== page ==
- fusiform periarticular soft tissue swelling (result of effusion)
- regional osteoporosis (disuse and local hyperemia)
- widened joint space
- marginal + central bone erosion (base of 4th proximal phalanx most common)
- change in ulnar styloid (erosions) and distal radioulnar joint
- atlantoaxial dislocation
- giant synovial cysts
- late signs:
- flexion/extension contractures with ulnar subluxation/dislocation
- destruction/fusion of joints
- elevation of humeral heads (tear/atrophy of rotator cuff)
- resorption of distal clavicle
- erosion of superior margins of posterior portions of 3-5th ribs
- destruction/narrowing of disc spaces
- destruction of zygapophyseal joints without osteophyte formation
- resorption of spinous process
- protrusio acetabuli (from osteoporosis)
The radiographic hallmarks of rheumatoid arthritis are:
- soft tissue swelling : fusiform and periarticular. It represents a combination of joint effusion, oedema and tenosynovitis . This can be an early/only radiographic finding.
- osteoporosis that is initially juxta-articular, and later generalised. It is compounded by corticosteroid therapy and disuse.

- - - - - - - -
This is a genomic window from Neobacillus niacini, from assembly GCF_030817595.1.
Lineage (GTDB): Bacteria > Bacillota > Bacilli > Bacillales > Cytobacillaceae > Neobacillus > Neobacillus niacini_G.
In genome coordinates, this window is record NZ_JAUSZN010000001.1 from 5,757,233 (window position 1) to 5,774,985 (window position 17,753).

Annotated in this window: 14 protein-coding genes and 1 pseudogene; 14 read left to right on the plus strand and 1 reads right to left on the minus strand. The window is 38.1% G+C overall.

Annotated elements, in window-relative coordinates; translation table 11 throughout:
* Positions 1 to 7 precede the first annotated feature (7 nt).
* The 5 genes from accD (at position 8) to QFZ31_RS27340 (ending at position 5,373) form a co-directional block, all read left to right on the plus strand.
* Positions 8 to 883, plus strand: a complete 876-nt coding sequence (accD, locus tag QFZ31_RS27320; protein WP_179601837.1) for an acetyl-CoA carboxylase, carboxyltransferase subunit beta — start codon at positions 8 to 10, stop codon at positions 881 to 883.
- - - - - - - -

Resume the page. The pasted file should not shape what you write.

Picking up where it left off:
- joint space narrowing : symmetrical or concentric.
- marginal erosions : due to erosion by pannus of the bony “bare areas”.
Hands and wrists
Diagnosis and follow-up of patients with RA commonly involves imaging of the hands and wrists. The disease tends to involve the proximal joints in a bilaterally symmetrical distribution.
There is predilection for:
- PIP and MCP joints (especially 2nd and 3rd MCP)
- ulnar styloid
As a rule, the DIP joints are spared.
Late changes include :
- subchondral cyst formation : destruction of cartilage presses synovial fluid into the bone
- subluxation causing
- hitchhiker’s thumb deformity
- carpal instability : scapholunate dissociation, ulnar translocation
- similar to the hands, there is a predilection for the DIP and MTP joints
- involvement of subtalar joint
- calcaneal erosions
- erosion of the distal clavicle
- marginal erosions of the humeral head
- reduction in the acromiohumeral distance : "high-riding shoulder"
- concentric loss of joint space (cf osteoarthritis where there is tendency for superior loss of joint space)
- acetabular protrusio
- joint effusion
- loss of joint space involving all three compartments
- lack of subchondral sclerosis and osteophytes (cf OA)
The cervical spine is frequently involved in RA, whereas thoracic and lumbar involvement is rare.
Findings include :